Last Friday I joined forces with West Sussex County Council to hold a summit on broadband provision in the county.

Some rural areas in West Sussex can't get a decent internet speed, while others can't get broadband through a landline at all.

There are just four telephone exchanges in England which aren't enabed for broadband, and three of them are in West Sussex!

The aim of the summit, 'West Sussex - Better Connected', was to draw attention to this problem and come up with a solution.

One journalist suggested that rural areas should expect to receive poorer services.

Really?  We appreciate costs like motoring will be higher.  But isn't it fair to expect universal provision of key services, as we do when posting a letter or receiving electricity?  After all, every household can have a landline connected.

We are in the South Downs, less than fifty miles from the centre of London, not on the South Pole!

I believe that access to a fast broadband connection will increasingly be seen as a necessity for every household, whether in a rural area or not.

This isn't just about personal entertainment.  Connection will be vital for small businesses, for people working from home, and for children to learn.  Nor is it just a matter of fairness.  It's about ensuring vital infrastructure to promote sustainable economic growth and jobs in our rural county.

There is already a digital divide between urban and rural provision in this country, and we cannot allow it to widen as superfast broadband is rolled out.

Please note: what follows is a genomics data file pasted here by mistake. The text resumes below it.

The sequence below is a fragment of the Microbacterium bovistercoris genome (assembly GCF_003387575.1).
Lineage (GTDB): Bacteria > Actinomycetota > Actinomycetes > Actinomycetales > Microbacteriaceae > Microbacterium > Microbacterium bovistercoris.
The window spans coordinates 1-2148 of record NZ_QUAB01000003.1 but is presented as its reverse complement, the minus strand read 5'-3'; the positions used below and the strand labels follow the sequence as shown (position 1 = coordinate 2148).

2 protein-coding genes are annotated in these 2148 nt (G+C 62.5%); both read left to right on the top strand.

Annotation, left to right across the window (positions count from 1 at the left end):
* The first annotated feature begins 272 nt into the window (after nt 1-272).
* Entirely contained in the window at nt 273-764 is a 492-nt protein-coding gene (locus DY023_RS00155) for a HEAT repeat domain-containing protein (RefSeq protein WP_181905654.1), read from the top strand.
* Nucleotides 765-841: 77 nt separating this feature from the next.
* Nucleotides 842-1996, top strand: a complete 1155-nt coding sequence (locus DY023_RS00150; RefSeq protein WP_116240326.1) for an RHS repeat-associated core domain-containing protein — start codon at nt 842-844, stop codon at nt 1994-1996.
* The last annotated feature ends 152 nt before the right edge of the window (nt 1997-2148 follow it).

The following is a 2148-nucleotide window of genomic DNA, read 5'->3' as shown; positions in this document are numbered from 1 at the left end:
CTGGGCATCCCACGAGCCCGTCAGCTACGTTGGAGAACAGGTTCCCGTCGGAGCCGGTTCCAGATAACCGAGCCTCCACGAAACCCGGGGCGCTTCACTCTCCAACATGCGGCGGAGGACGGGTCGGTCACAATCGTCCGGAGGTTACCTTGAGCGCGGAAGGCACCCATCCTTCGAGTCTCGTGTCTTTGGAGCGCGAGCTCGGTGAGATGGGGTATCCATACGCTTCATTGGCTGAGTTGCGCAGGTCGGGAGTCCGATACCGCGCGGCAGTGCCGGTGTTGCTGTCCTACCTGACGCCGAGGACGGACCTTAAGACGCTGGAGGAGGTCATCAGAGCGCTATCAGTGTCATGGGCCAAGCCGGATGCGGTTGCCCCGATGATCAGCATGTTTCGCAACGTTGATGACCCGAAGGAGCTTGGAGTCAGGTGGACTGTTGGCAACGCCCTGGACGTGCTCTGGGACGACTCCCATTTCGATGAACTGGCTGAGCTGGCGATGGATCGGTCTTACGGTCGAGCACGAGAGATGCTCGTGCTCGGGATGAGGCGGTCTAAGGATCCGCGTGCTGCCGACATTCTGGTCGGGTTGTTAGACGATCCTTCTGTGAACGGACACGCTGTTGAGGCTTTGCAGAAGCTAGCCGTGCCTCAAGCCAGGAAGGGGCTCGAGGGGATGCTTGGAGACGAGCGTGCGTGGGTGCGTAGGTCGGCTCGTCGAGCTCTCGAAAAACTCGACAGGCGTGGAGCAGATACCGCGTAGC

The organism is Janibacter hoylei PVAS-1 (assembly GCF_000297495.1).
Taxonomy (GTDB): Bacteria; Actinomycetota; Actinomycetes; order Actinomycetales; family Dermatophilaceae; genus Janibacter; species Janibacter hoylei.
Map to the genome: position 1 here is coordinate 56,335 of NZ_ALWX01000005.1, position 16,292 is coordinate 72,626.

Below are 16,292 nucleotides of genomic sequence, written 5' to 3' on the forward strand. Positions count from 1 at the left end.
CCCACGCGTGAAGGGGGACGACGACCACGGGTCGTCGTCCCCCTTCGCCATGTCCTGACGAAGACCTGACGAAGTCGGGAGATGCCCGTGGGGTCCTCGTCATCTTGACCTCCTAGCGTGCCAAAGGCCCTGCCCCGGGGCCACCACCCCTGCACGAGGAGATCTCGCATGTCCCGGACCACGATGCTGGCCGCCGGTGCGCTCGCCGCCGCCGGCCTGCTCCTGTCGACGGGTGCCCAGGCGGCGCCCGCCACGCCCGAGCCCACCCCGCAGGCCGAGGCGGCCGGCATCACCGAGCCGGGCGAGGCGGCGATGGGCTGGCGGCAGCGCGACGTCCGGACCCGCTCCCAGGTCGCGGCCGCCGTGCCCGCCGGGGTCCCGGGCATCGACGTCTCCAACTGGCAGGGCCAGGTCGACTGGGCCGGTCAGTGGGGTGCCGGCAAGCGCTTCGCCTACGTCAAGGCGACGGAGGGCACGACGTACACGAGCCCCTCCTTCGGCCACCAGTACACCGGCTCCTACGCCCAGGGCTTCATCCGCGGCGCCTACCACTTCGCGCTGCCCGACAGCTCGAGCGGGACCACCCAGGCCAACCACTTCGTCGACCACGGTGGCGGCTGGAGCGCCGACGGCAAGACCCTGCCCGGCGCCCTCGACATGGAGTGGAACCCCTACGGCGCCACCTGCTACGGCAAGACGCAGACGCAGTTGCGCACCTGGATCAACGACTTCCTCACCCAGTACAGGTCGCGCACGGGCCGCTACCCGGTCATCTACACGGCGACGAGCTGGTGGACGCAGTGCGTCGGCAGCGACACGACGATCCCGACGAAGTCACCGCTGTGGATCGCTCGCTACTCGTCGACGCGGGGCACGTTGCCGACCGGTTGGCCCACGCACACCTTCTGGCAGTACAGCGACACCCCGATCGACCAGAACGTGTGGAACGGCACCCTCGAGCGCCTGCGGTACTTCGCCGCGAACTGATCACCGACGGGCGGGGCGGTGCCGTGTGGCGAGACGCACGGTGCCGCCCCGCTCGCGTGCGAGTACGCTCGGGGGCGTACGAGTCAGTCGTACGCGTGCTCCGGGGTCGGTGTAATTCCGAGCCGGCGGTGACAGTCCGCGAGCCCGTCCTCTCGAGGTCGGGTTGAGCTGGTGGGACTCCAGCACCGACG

So it's hugely encouraging that, as the Culture Secretary told us on Friday, the Government has pledged over half a billion pounds to give Britain the best broadband network in Europe by 2015.  This means 90 per cent of the country's households having a superfast connection.

West Sussex may not be successful in the next round of funding, to be announced very shortly, but we can build on the summit to shape a successful plan for the next allocation.  A superfast future for West Sussex is within our reach.

The key will be to close the 10 per cent gap, which is bound to be in the rural areas, which the superfast fibre cables won't reach.  But if we work together, with solutions like wireless, this is do-able.

We can't wait for years, or tolerate 'not spots' as we do now.  As one delegate at the summit said, "it's not just about next generation access - it's about now generation access."

Christopher N Howarth